The purpose of this post, the third in a series on deformation theory and DGLAs, is to describe the obstruction theory for a formal moduli problem associated to a DGLA.

1. Tangent-obstruction theories

Standard problems in classical deformation theory usually have a “tangent-obstruction theory” parametrized by certain successive cohomology groups. For example, let’s consider the problem of deformations of a smooth variety {X} over an algebraically closed field {k}, over finite-dimensional local {k}-algebras. Then:

  • The “infinitesimal automorphisms” of {X}—that is, automorphisms of the trivial deformation over {k[\epsilon]/\epsilon^2}—are given by {H^0( X, T_X)} where {T_X} is the tangent bundle (i.e., vector fields).
  • The isomorphism classes of deformations of {X} over the dual numbers {k[\epsilon]/\epsilon^2} are given by {H^1(X, T_X)}.
  • There is an obstruction theory with {H^1, H^2}. Specifically, given a square-zero extension of finite-dimensional local {k}-algebras

    \displaystyle 0 \rightarrow I \rightarrow A' \rightarrow A \rightarrow 0,

    and given a deformation {\xi} of {X} over {\mathrm{Spec} A}, there is a functorial obstruction in {H^2(X, T_X) \otimes_k I} to extending the deformation over the inclusion {\mathrm{Spec} A \hookrightarrow \mathrm{Spec} A'}.

  • In the previous item, if the obstruction vanishes, then the isomorphism classes of extensions of {\xi} over {\mathrm{Spec} A'} are a torsor for {H^1(X, T_X) \otimes_k I}.

One has a similar picture for other deformation problems, for example deformations of vector bundles or closed subschemes. The “derived” approach to deformation theory provides (at least in characteristic zero) a general explanation for this phenomenon.

Suppose now {\mathrm{char} k = 0}, and let {\mathfrak{g}} be a DGLA over {k}. Then {\mathfrak{g}} defines a formal moduli problem. In the previous post, we sketched a construction of this. Given a dg-artinian {k}-algebra {A}, we defined:

\displaystyle \Sigma_{\mathfrak{g}}(A) = MC( \mathfrak{g} \otimes \mathfrak{m}_A),

for {\mathfrak{m}_A \subset A} the maximal ideal, where {MC} refers to the “space of solutions of the Maurer-Cartan equation.”

The moduli problem {\Sigma_{\mathfrak{g}}} lives in the derived world—it takes values in spaces. But we can get a classical formal moduli problem by sending an ordinary artinian ring {A} to {\pi_0( \Sigma_{\mathfrak{g}}(A))}. Call this functor {\tau_{\leq 0} \Sigma_{\mathfrak{g}}}—it’s the type of functor that would be studied in classical deformation theory. Let’s see how the analysis at the beginning of this post would play out for {\tau_{\leq 0} \mathfrak{g}}.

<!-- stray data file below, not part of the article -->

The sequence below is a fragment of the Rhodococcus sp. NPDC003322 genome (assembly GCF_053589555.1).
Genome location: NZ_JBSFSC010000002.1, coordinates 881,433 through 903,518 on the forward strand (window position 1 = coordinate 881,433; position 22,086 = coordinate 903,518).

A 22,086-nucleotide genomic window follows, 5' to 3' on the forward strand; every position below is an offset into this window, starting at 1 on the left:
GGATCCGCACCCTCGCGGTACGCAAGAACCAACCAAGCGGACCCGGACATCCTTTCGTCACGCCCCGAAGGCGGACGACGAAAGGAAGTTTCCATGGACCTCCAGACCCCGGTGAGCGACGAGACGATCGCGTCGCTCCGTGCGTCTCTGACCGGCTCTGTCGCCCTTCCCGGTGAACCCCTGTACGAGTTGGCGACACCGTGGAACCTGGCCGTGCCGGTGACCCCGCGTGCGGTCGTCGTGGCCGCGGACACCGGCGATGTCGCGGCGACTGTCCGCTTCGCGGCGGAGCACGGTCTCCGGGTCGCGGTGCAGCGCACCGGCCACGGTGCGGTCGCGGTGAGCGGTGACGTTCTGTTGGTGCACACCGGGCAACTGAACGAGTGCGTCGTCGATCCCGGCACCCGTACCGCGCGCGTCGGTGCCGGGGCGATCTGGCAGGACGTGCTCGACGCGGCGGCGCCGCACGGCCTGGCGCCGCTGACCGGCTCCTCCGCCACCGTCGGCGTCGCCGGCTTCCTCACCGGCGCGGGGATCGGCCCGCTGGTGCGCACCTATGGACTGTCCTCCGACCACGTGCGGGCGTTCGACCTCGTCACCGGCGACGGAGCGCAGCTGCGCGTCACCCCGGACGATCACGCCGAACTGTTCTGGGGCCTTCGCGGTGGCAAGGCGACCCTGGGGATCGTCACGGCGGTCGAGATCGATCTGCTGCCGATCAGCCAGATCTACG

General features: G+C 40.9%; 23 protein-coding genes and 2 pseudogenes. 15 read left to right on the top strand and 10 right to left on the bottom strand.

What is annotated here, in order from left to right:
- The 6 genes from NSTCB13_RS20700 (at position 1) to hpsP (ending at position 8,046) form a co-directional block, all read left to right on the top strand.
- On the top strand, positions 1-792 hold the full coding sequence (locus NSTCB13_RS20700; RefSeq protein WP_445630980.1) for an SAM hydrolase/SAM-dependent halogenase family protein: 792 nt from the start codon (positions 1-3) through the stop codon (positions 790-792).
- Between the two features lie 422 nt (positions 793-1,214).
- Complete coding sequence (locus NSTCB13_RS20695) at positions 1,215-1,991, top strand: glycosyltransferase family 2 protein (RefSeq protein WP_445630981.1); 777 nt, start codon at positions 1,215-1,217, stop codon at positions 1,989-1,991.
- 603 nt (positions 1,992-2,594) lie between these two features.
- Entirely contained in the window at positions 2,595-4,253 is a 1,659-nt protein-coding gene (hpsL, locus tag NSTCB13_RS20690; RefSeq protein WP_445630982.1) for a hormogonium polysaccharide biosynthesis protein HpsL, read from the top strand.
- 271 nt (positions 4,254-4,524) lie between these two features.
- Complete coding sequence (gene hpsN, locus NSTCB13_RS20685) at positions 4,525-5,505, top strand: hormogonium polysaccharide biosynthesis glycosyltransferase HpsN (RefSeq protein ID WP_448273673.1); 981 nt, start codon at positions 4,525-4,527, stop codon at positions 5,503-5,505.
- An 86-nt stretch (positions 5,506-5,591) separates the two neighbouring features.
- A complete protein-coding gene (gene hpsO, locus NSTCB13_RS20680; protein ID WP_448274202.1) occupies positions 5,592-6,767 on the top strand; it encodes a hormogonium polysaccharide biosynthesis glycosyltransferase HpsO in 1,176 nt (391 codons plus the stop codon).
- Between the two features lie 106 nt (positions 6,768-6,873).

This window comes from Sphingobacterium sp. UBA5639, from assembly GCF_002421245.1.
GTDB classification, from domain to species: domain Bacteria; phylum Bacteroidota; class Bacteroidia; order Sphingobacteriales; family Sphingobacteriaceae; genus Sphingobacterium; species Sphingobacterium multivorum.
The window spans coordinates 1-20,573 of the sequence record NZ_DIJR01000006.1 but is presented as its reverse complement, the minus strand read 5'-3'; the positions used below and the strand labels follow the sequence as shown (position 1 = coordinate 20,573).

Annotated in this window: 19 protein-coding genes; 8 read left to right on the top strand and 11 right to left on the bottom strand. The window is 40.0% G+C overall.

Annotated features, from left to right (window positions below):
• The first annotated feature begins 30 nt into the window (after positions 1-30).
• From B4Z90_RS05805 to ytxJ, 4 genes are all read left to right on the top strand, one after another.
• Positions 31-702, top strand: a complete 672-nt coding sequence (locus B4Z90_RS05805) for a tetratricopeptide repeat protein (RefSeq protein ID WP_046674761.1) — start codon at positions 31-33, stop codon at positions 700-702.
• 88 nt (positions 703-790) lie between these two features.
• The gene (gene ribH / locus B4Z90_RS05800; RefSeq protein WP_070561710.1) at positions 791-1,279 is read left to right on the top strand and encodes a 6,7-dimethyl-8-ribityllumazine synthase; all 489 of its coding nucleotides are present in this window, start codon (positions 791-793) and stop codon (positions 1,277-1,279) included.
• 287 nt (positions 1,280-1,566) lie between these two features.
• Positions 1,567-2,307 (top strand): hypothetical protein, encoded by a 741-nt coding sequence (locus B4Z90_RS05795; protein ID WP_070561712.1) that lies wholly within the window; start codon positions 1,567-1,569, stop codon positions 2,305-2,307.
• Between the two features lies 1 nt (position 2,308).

Example 1 The “tangent space” {\tau_{\leq 0}( k[\epsilon]/\epsilon^2)} is given precisely by {H_{-1}(\mathfrak{g})}. The Maurer-Cartan elements of {\mathfrak{g} \otimes \mathfrak{m}_A} correspond in this case precisely to the cycles in {\mathfrak{g}_{-1}}, and the equivalence relation on them turns out exactly to be cohomology.

In general, given a formal moduli problem, one can associate a “tangent complex” (in {k}-chain complexes) to it—for {\Sigma_{\mathfrak{g}}}, the associated tangent spectrum is {\mathfrak{g}[-1]}. The truncation {\tau_{\leq 0} \Sigma_{\mathfrak{g}}} doesn’t remember all of {\mathfrak{g}}, just {H_{-1}}.

Example 2  If we remembered the automorphisms (but not higher automorphisms) and considered instead the truncation {\tau_{\leq 1} \mathfrak{g}}, then the automorphisms (or {\pi_1}) would be given by {H_0( \mathfrak{g})}. In general, we’ll see that

\displaystyle \Sigma_{\mathfrak{g}}(k[\epsilon]/\epsilon^2) = \Omega^\infty \mathfrak{g}[1];

this’ll be a part of the definition of the tangent spectrum.

Example 3 Let’s now consider the most interesting part—obstruction theories. The claim is that there is an obstruction theory for {\Sigma_{\mathfrak{g}}} with coefficients {H_{-2}(\mathfrak{g})}.

More specifically, consider a square-zero extension

\displaystyle 0 \rightarrow I \rightarrow A' \rightarrow A \rightarrow 0.

In this case, there is a cartesian square


That’s the derived point-of-view on square-zero extensions—the extension map {A \rightarrow I[1]} is (or rather, acquires the structure of) a derivation, and that leads to a map {A \rightarrow k \oplus I[1]}. (This can be written down explicitly with cdgas.)

By the cohesiveness axiom, this leads to a homotopy cartesian square of spaces,


In particular, given a point in {\pi_0 ( \Sigma_{\mathfrak{g}}(A))}, it can be lifted to {\Sigma_{\mathfrak{g}}(A')} if and only if it maps to the basepoint in in {\pi_0 \Sigma_{\mathfrak{g}}( k \oplus I[1]) = H_{-2}( \mathfrak{g}) \otimes_k I}. (Moreover, the set of lifts is a torsor over {H_{-1}( \mathfrak{g}) \otimes_k I}.)

In this way, it follows that there is always a canonical tangent-obstruction theory derived directly from the DGLA, and the obstruction theory can be interpreted simply in terms of the long exact sequence of a fibration. The naturality of the obstruction theory (which can be observed classically, without DGLAs) has many useful applications.